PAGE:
Yesterday my Tai Chi instructor asked a question after about twenty minutes of class, during which we'd repeated the short Five Animal form several times.
"Did the Five Animal feel differently the first time you did it, compared to the last time?" I was one of the first to answer.
"At first," I said, "I was thinking about how to open and close my rear foot, among other things. But eventually it seemed like my body was doing what it need to do by itself, naturally, no thinking required."
Other people made similar comments. By and large, with one exception, my classmates -- along with the instructor -- felt that their monkey minds had slowed down after they'd settled into a Tai Chi groove.
This got me to thinking about an interesting passage that I'd read not long ago in Timothy Wilson's "Strangers to Ourselves: Discovering the Adaptive Unconscious." His book is about how our conscious minds are just the tip of a much larger brain iceberg that decides how we behave, feel, and so on.
The philosopher Daniel Dennett notes that this view equates consciousness with the press secretary than with the president. The press secretary can observe and report on the workings of the mind but has no role in setting policy and is not privy to many of the decisions made behind the closed door of the Oval Office. It's an observer, not a player.
How can this be, you might ask, when it so often feels as though we are consciously controlling our actions? Recent work by Daniel Wegner and Thalia Wheatley suggests an answer: the experience of conscious will is often an illusion akin to the "third variable" problem in correlational data.
We often experience a thought followed by an action, and assume it was the thought that caused that action. In fact a third variable, a non-conscious intention, might have produced both the conscious thought and the action.
My decision to get up off the couch and get something to eat, for example, feels very much like a consciously willed action, because before standing up I had the conscious thought "a bowl of cereal with strawberries would taste good right now." It is possible, however, that my desire to eat arose nonconsciously and caused both my conscious thought about cereal and my trip to the kitchen.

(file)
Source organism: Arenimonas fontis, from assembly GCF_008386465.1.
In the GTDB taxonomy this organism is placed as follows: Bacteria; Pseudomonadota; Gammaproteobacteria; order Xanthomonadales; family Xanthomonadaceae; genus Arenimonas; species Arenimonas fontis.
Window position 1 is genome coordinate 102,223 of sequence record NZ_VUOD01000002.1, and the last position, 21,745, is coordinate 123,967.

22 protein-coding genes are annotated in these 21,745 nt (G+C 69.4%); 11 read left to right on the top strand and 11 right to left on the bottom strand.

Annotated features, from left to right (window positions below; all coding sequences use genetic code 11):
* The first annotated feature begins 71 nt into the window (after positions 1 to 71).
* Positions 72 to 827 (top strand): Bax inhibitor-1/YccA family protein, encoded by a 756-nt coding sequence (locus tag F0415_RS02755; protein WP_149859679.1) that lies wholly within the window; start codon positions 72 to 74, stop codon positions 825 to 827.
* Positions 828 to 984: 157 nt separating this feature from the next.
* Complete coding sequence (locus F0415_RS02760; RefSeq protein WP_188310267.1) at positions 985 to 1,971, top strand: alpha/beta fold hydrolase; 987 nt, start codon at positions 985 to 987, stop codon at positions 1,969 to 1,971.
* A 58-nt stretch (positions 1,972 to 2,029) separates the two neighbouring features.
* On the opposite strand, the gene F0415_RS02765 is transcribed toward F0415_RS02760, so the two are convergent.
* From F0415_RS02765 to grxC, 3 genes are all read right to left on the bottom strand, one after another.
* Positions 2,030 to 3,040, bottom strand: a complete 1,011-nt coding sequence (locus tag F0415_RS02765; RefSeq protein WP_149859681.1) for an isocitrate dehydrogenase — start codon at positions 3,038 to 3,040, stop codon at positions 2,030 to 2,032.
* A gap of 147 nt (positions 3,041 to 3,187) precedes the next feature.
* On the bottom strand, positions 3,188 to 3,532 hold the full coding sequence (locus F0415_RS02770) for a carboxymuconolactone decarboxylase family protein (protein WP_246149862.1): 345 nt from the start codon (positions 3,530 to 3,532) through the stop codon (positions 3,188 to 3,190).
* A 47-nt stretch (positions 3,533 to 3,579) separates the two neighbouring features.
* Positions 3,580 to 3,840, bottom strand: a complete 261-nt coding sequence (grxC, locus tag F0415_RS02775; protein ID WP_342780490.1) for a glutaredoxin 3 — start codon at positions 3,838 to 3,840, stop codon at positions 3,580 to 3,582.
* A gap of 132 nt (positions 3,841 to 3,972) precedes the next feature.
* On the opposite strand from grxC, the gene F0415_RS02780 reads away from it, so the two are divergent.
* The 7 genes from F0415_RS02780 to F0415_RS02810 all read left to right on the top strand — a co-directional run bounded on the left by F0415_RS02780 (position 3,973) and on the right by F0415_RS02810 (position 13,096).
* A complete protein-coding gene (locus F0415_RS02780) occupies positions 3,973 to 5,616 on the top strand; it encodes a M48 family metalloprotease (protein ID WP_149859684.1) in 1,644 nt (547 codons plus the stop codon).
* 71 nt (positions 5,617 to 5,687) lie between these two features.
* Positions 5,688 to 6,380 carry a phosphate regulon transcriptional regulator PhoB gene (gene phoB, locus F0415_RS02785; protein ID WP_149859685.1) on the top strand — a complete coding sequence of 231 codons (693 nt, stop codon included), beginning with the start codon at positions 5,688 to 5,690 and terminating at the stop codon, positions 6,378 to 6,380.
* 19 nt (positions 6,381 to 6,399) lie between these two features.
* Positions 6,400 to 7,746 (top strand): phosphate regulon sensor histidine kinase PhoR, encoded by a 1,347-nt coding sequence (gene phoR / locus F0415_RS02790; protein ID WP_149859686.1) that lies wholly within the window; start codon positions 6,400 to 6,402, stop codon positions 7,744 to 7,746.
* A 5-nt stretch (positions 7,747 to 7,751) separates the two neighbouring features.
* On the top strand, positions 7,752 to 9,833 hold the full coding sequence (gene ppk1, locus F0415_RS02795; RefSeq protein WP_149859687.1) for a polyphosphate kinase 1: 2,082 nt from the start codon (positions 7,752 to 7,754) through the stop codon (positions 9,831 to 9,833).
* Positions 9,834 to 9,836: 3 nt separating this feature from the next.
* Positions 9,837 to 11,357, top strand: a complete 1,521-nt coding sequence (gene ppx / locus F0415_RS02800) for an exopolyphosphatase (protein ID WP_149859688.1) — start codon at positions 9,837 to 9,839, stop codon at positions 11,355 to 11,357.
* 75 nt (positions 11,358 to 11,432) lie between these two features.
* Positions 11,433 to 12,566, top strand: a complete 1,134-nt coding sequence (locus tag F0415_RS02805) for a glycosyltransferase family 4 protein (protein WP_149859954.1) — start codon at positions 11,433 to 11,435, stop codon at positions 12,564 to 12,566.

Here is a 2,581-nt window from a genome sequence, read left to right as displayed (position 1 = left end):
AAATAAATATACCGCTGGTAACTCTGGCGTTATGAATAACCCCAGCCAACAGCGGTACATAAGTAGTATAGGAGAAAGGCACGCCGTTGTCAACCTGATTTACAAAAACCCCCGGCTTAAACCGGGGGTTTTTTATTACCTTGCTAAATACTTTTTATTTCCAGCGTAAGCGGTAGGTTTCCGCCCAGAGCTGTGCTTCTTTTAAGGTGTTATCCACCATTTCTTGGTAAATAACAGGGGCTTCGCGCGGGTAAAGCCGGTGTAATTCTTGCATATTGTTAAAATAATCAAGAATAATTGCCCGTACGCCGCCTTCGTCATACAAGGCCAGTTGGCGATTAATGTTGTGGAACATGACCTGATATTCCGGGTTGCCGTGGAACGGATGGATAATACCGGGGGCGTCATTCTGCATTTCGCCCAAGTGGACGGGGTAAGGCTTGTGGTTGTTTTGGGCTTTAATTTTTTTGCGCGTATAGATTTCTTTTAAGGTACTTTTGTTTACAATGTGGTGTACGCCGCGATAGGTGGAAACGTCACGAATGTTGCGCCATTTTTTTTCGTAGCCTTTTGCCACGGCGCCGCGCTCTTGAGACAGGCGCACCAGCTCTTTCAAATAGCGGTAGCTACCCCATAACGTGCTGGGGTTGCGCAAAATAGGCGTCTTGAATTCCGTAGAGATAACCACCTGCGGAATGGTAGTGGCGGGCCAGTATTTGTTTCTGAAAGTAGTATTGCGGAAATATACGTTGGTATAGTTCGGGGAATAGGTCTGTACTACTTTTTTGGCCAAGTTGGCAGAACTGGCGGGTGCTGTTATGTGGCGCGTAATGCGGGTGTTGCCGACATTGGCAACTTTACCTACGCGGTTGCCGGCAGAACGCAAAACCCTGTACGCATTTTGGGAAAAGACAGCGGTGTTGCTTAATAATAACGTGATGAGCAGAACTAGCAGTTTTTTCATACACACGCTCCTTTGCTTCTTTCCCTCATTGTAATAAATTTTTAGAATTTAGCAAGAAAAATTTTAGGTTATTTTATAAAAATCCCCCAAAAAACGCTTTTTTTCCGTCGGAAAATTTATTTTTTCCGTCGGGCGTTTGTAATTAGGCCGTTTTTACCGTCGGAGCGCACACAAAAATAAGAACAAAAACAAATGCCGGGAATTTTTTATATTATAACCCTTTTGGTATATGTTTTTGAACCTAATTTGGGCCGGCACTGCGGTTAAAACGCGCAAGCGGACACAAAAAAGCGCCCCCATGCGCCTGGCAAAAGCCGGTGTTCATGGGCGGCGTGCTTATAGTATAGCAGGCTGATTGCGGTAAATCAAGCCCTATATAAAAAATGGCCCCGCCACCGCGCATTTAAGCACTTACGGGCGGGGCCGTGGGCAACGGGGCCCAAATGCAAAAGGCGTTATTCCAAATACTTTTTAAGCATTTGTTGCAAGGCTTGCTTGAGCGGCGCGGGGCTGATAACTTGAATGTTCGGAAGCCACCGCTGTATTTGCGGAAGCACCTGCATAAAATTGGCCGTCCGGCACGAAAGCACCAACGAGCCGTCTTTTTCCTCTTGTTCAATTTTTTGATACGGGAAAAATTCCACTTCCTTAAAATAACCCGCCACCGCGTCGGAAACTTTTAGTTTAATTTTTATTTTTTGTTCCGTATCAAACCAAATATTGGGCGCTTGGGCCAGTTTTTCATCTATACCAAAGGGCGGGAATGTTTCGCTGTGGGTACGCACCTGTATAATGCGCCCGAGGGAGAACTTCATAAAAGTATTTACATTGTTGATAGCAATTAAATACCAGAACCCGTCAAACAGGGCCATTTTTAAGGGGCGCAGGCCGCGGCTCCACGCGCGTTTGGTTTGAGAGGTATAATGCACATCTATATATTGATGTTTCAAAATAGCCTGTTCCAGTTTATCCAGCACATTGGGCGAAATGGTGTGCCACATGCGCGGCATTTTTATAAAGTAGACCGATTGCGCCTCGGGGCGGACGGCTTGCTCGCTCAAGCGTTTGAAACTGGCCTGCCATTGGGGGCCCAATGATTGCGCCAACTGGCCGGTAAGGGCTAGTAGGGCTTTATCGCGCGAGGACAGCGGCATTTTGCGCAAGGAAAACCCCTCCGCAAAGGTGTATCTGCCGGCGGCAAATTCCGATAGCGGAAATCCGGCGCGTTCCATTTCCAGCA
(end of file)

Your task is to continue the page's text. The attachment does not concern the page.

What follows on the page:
This makes a lot of sense to me. It fits with how I see my daily life unfolding.
Faced with a choice, a situation where I'm uncertain what to do, often it seems like my conscious awareness is a step behind an unseen "intuition" (for want of a better word) that propels me in a certain direction.
Meaning, I've already decided by the time a thought arises, "I should... ."
As I become more and more aware of how unaware I am of where my intentions come from, life seems a lot more lively -- less predictable, more spontaneous, marked by an energetic flow that bubbles out of who-knows-where.
Well, I'm pretty sure about the general location of this nonconscious current: my brain. Such also is the conclusion of modern neuroscience, which doesn't find any evidence of a nonbodily source of human consciousness.
Religious believers, of course, consider that those hunches, feelings, intuitions, unexpected thoughts, and other mind messages that appear unbidden come from God (or some other form of divinity).
Doubtful. And unnecessary. As Pierre-Simon Laplace said about God:
I had no need of that hypothesis. ("Je n'avais pas besoin de cette hypothèse-là", as a reply to Napoleon, who had asked why he hadn't mentioned God in his book on astronomy.)
Religion, spirituality, and mysticism mostly operate in a sphere of conceptual thought. So can I when I'm doing Tai Chi, but it isn't necessary.
I've found that, in accord with the above-mentioned third variable hypothesis, both Tai Chi and life in general go along just fine when, as much as possible, I let things unfold in accord with nonconscious intentions absent conscious thought.
For example, I can simply have a unspoken feeling that this is a good place to park my car without thinking "I should park here." Religious believers should give this sort of wordlessness a try.
Instead of constantly praising God, thanking God, seeking guidance from God, a guru, or another manifestation of godliness, go through life without trying to figure out where an intention, action, or feeling comes from.
As Wilson explains in his book, the adaptive unconscious is a mystery to us. We have no access to its workings. Ditto with God. But the hidden side of the brain is real, whereas God -- so far we know -- isn't.
We indeed are being guided by a Higher Power. It just happens to be inside our cranium, not far off in a heavenly realm.